libvips 8.8 is now officially released, so here’s a quick overview of what’s new. Check the ChangeLog if you need more details.

Credit to lovell, erdmann, clcaalu, felixbuenemann, GDmac, gvincke, lhecker, kleisauke, jtorresfabra, martinweihrauch and others for their great work on this release.

Support for HEIC images

libvips now has heifload and heifsave — load and save for HEIC images. This is the new image compression standard being used by Apple and others. HEIC files are typically half the size of JPEG files at similar quality.

It uses the very nice libheif library and, as well as suporting HEIC, should support a range of formats on the way which are expected to use the heif container.

Better support for animated images

libvips now supports load and save of animated WebP images, and has better suport for animated GIFs.

For example:

$ vipsthumbnail dancing_banana2.lossless.webp -o x.gif


First frame of banana


$ vipsthumbnail dancing_banana2.lossless.webp[n=-1] -o x.gif


All of banana

It’ll work for any many-page format, so you can thumbnail many-page TIFFs, or even PDFs. For example:

$ time vipsthumbnail nipguide.pdf[n=-1] -o x.webp
real  0m0.859s
user  0m0.900s
sys 0m0.085s

That’s rendering a 40 page PDF as an animated webp image in 0.8s, though I’m not sure if it’s a useful thing to do.

All of banana

Built-in colour profiles

libvips now has two built-in ICC profiles (srgb and cmyk), you can use them anywhere, and they are used automatically when necessary. These profiles are compiled directly into the libvips shared library so there are no extra files to ship or to get lost.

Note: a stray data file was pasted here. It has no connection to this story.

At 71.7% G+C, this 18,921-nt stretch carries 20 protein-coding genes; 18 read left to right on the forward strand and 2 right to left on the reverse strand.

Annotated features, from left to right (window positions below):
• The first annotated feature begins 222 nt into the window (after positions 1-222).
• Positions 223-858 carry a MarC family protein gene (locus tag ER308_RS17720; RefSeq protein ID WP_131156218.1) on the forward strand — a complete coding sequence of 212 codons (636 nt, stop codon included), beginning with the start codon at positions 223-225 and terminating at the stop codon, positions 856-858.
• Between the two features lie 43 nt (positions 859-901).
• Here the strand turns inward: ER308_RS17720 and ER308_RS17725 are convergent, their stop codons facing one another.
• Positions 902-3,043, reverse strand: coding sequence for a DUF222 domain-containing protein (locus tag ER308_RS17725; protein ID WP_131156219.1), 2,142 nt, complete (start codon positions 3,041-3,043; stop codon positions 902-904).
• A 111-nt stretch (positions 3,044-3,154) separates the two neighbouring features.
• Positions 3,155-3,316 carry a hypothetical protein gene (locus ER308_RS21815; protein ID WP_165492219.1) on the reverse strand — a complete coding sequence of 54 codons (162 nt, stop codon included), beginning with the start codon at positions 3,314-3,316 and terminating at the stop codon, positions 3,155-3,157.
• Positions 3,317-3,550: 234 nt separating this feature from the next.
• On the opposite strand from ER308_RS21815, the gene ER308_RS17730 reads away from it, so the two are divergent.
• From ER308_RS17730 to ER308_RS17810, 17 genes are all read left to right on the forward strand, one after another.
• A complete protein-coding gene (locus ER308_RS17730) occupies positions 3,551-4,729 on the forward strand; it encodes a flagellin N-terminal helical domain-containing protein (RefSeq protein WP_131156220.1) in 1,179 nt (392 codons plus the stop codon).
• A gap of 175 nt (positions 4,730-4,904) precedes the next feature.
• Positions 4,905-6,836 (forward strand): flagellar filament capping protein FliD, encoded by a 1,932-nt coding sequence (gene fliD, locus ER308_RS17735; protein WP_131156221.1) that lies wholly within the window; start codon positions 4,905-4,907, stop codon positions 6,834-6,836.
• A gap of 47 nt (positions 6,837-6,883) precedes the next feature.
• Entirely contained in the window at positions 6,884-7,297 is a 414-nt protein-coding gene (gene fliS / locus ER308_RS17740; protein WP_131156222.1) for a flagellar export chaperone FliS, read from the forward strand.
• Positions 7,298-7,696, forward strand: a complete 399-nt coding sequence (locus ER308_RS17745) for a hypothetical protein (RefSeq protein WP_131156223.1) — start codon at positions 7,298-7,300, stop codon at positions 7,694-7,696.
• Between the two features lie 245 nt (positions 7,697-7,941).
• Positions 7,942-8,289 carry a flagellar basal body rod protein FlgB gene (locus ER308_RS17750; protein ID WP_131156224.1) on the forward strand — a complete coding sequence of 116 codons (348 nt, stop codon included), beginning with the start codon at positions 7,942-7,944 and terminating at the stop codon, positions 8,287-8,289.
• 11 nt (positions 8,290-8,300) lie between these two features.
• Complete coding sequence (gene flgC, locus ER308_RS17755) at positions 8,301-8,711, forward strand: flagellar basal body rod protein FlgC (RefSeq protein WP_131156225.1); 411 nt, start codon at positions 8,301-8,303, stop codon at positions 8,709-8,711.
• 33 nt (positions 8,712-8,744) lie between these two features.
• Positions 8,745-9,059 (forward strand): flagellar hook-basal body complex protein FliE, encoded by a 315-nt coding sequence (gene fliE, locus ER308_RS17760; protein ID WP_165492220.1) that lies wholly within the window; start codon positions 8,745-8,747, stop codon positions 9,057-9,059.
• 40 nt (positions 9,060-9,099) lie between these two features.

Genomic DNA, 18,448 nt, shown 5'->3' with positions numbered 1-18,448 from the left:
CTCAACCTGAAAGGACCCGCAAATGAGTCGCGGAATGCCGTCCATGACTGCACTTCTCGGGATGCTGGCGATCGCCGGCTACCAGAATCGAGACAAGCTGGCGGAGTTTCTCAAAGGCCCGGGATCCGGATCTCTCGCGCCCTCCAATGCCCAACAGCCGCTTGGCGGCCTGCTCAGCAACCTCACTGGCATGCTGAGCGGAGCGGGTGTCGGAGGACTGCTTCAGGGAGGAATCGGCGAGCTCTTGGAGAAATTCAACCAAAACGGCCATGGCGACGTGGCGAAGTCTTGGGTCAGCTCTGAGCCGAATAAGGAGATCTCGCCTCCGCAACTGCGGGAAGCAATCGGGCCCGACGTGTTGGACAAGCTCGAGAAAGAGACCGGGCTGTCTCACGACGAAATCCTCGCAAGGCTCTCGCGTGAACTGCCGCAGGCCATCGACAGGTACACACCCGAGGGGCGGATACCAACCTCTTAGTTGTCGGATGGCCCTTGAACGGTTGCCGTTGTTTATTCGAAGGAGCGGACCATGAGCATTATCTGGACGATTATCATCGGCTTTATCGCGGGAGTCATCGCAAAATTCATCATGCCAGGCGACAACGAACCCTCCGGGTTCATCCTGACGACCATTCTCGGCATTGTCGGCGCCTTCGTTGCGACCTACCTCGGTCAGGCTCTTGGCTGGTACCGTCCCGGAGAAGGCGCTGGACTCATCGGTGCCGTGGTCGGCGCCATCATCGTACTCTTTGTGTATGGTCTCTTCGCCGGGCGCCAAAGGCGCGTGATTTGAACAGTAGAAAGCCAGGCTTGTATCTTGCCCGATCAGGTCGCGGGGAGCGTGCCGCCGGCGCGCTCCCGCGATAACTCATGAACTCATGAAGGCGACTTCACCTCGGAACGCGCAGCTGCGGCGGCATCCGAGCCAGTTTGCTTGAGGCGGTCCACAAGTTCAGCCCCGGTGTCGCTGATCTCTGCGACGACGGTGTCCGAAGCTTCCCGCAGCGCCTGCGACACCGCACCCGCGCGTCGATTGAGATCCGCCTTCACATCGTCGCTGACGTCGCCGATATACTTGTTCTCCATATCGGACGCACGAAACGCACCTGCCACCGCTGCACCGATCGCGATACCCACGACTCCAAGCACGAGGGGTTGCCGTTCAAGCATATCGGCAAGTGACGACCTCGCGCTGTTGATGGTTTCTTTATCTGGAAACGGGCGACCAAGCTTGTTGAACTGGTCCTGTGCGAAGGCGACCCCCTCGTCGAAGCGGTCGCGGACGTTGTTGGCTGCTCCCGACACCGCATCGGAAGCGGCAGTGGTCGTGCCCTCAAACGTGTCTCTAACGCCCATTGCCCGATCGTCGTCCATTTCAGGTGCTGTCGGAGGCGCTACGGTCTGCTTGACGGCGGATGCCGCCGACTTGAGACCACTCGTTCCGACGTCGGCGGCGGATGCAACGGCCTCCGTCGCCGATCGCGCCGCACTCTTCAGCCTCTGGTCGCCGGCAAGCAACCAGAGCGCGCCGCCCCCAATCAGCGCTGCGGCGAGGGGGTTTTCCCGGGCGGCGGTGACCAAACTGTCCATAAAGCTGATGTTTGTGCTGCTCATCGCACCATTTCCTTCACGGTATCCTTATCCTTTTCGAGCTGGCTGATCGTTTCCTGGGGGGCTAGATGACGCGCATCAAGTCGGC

For example, you can use colourspace like this:

$ vips colourspace cmyk-no-profile.jpg x.png srgb

To convert a CMYK JPEG file to PNG, even when the JPEG has no embedded colour profile. If the JPEG does have an embedded profile, that will be used in preference.

You can use the special strings cmyk and srgb anywhere where you can give the filename of a colour profile. For example:

$ vips icc_export k2.jpg x.tif --output-profile cmyk

Will convert a JPEG to a CMYK TIFF.

Faster thumbnailing of complex image types

Shrink-on-load support has been added to TIFF (for pyramidal images) and OpenSlide, and thumbnail can exploit it. This means you can generate high-quality thumbnails of huge images very quickly.

For example:

$ ls -l 2013_09_20_29.ndpi
-rw-r--r-- 1 john john 4101070956 May  7  2015  2013_09_20_29.ndpi
$ time vipsthumbnail 2013_09_20_29.ndpi
real	0m0.305s
user	0m0.199s
sys	0m0.082s

So it can thumbnail a 4GB slide image in 300ms on this laptop.

thumbnail also knows about HEIC images and can thumbnail them quickly.

Other image format improvements

There are a range of other useful improvements to image file handling. PNG load/save now supports XMP, WebP compression is better, loading GIF uses much less memory, magick load and save now supports all metadata, and finally dzsave has better SZI support and a flag that lets you skip blank tiles.

Improvements to libvips operators

There are no new operators in this release, but there are quite a few improvements to the existing ones.

Lovell Fuller has revised smartcrop again. It’s now much, much faster, and should produce better results on a wider range of images. As well as centre, you can also now crop low and high.

composite has been revised again to improve performance when compositing a small image on to a large image. Previously, the small image was expanded to the size of the large image and then joined at every pixel. We’ve now added a culling system, so each output area only computes the input images that thouch it. This can give a huge speed up if you join many small images on to one large image.

The text operator now supports justification.

Breaking changes

The old Python and C++ interfaces were deprecated in 8.7, and they’ve now been removed completely. You no longer need swig to build from git. Hooray!

thumbnail will now always use EXIF orientation to spin images upright, and the old auto_rotate flags does nothing. There’s a new no_rotate option you can set to prevent this behaviour, if you wish.


Plus many even smaller bug fixes and improvements. As usual, the ChangeLog has more details, if you’re interested.